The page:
Division of Czechoslovakia

    Shortly before World War II, Czechoslovakia ceased to exist. Its territory was divided into the Protectorate of Bohemia and Moravia, the newly declared Slovak State and the short-lived Republic of Carpathian Ukraine. While much of the former Czechoslovakia came under the control of the Third Reich, Hungarian forces (aided by Poland[citation needed]) swiftly overran the Carpathian Ukraine. Poland and Hungary annexed some areas (e.g., Zaolzie, Southern Slovakia and Carpathian Ruthenia) in the a...

    Czechoslovak resistance

    Beneš—the leader of the Czechoslovak government-in-exile—and František Moravec—head of Czechoslovak military intelligence—organized and coordinated a resistance network. Hácha, Prime Minister Alois Eliáš, and the Czechoslovak resistance acknowledged Beneš's leadership. Active collaboration between London and the Czechoslovak home front was maintained throughout the war years. The most important event of the resistance was Operation Anthropoid, the assassination of Reinhard Heydrich, SS leader...

    German policy

    There are sources that highlighted the more favorable treatment of the Czechs during the German occupation in comparison to the treatment of the Poles and the Ukrainians. This is attributed to the view within the Nazi hierarchy that a large swath of the populace was "capable of Aryanization," hence, the Czechs were not subjected to a similar degree of random and organized acts of brutality that their Polish counterparts experienced. Such capacity for Aryanization was supported by the position...

    On 8 May 1944, Beneš signed an agreement with Soviet leaders stipulating that "Czechoslovak territory liberated by Soviet armies" would be placed under Czechoslovak civilian control. On 21 September, Czechoslovak troops formed in the Soviet-liberated village, Kalinov, which was the first liberated settlement of Slovakia, located near the Dukla Pass in northeastern part of the country. Slovakia and the Czech lands was occupied mostly by Soviet troops (the Red Army), supported by Czech and Slovak resistance, from the east to the west; only southwestern Bohemia was liberated by other Allied troops from the west. Except for the brutalities of the German occupation in Bohemia and Moravia (after the August 1944 Slovak National Uprising also in Slovakia), They suffered relatively little from the war.[disputed – discuss] Even at the end of the war, German troops massacred Czech civilians; the Massacre in Trhová Kamenice and the Massacre at Javoříčkoare examples of this. A provisional Czecho...

    Suppan, Arnold (2019). "Hitler's Occupation of Czechoslovakia". Hitler–Beneš–Tito: National Conflicts, World Wars, Genocides, Expulsions, and Divided Remembrance in East-Central and Southeastern Eu...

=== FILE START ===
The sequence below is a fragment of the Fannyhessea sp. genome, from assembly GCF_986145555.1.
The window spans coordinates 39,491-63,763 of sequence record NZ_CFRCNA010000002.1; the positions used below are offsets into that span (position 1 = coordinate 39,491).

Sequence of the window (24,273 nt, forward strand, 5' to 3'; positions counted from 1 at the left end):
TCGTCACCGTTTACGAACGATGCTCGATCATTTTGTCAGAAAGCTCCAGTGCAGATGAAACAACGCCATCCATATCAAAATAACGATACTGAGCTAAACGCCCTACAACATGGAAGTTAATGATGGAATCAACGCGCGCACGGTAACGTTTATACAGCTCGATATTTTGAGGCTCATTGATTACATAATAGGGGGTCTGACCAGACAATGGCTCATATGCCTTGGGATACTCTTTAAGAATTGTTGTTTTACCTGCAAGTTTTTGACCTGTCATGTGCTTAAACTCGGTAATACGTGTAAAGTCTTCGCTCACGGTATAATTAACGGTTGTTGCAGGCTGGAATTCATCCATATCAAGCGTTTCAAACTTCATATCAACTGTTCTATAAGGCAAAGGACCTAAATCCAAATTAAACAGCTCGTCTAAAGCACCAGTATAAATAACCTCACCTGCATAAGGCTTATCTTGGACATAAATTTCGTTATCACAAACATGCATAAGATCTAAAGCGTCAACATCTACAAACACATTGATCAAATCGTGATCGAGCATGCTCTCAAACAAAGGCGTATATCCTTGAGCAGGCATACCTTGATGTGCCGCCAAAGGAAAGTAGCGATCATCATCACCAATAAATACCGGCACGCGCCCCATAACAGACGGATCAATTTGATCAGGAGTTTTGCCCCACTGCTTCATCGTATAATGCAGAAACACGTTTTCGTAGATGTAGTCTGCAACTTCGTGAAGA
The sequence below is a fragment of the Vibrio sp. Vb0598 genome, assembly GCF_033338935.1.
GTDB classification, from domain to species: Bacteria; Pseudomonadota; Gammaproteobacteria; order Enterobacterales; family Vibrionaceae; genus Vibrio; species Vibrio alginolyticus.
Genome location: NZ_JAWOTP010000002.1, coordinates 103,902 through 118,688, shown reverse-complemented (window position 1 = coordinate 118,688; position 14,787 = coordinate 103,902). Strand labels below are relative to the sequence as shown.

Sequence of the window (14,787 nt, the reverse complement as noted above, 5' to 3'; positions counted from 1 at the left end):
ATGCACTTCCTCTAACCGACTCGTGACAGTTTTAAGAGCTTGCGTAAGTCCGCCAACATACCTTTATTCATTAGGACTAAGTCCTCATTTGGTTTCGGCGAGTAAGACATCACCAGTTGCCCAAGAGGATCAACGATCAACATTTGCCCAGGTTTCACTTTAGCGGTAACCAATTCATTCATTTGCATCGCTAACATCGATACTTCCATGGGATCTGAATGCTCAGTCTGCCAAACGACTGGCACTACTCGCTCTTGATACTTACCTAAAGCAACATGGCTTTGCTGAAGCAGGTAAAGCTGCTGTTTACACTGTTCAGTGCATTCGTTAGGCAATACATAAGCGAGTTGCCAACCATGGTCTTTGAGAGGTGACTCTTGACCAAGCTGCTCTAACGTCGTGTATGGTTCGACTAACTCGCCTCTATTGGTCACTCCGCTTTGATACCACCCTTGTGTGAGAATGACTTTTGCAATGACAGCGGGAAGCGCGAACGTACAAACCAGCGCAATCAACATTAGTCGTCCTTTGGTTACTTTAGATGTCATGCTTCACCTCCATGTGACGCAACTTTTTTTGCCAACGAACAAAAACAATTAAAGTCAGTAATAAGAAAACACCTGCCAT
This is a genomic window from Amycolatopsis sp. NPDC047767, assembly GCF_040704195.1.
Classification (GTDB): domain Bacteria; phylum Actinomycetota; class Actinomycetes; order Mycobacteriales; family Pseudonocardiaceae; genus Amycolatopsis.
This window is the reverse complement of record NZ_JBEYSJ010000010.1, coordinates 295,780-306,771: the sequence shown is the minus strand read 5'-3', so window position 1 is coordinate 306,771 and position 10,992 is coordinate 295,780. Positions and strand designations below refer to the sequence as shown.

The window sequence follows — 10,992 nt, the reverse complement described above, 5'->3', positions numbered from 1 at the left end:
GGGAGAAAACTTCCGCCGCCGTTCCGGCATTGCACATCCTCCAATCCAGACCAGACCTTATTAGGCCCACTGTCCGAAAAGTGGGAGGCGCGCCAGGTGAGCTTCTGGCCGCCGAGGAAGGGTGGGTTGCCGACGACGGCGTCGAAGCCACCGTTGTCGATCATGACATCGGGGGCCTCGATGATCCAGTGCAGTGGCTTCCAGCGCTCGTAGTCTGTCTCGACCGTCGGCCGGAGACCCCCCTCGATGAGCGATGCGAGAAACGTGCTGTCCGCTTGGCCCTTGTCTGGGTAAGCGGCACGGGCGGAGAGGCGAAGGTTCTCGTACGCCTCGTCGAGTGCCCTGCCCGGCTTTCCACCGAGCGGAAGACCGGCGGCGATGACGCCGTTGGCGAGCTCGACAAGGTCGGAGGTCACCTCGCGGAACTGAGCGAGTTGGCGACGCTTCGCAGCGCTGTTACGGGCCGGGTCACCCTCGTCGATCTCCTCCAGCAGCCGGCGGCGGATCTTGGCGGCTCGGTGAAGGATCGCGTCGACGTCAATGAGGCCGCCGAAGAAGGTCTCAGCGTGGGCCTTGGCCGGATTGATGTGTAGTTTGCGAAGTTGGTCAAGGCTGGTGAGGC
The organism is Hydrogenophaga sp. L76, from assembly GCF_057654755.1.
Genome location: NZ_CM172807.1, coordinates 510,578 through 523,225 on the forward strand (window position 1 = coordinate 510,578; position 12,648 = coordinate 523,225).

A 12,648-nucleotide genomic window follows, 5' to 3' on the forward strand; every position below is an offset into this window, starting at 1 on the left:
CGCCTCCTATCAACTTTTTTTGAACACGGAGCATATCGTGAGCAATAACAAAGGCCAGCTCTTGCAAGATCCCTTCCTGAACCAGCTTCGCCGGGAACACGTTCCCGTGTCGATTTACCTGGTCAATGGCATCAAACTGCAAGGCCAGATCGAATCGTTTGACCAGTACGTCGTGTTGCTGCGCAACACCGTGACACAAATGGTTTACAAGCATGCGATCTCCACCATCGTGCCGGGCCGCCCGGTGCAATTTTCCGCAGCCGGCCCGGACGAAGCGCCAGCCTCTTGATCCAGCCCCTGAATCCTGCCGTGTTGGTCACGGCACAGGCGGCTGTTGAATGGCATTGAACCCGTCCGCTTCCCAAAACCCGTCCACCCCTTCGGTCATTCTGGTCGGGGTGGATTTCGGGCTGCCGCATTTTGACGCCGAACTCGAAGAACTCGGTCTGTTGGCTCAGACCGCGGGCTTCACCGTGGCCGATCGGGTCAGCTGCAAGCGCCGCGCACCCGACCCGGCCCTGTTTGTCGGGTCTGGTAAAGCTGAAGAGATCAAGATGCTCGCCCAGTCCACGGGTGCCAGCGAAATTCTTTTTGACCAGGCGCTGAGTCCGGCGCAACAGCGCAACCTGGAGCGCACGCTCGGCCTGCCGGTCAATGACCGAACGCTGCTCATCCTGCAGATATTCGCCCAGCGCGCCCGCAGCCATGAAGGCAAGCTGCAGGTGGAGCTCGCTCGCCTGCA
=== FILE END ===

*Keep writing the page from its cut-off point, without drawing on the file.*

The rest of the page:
• History
    • Geography
    • Regions
    • Religion
    • Related Pages
    • Other Websites

    Its history dates from the 9th century AD, for a long time it was one of the most powerful countries in Central Europe. Later on it was the biggest, most populated and richest country of the First Reich, where many Emperors started their career. Under the conditions of the Treaty of Vienna 1515 parts of Czechia, then in the Kingdoms of Bohemia and Hungary, came under Habsburg rule after the death of Louis the Jagiellonin 1526. They stayed a part of the Habsburg dynasty rule until 1918. The area of the today's Czechia was a part of Czechoslovakia (current area of Czechia and Slovak republic) from 1918 to 1992. Czechoslovakia became independent in 1918 from Austro-Hungarian Empire. The first Czechoslovakian president was Tomáš Garrigue Masaryk. In February 1948 the Communist party took over the country and for the next 41 years Czechoslovakia was a Socialist state with a rule of one (Communist) party. In 1968 there was a reformation movement (Prague Spring) within the Communist party,...

    The highest point in the country is Sněžkaat 1,602 m (5,256 ft). There are four national parks in Czechia. The oldest is Krkonoše National Park. The others are Šumava National Park, Podyjí National Park, Bohemian Switzerland.

    In 1949 the communist government created 13 centralized regions instead of historical countries. In 1960 the regions changed leaving only 8 regions. In 2000 14 regions were formed with their own regional self-government.

    Czechia has one of the least religious populations in the world. According to the 2011 census, 34.2% of the population stated they had no religion, 10.3% were Roman Catholic, 0.8% were Protestant (0.5% Czech Brethren and 0.4% Hussite), and 9.4% followed other forms of religion both denominational or not (of which 863 people answered they are Pagan). 45.2% of the population did not answer the question about religion.

    Czechia pictures Archived 2016-03-05 at the Wayback Machine
    Czechia map - Google Maps style Archived 2005-06-08 at the Wayback Machine
    Czechia - Immigration Archived 2010-12-06 at the Wayback Machine
  1. People also search for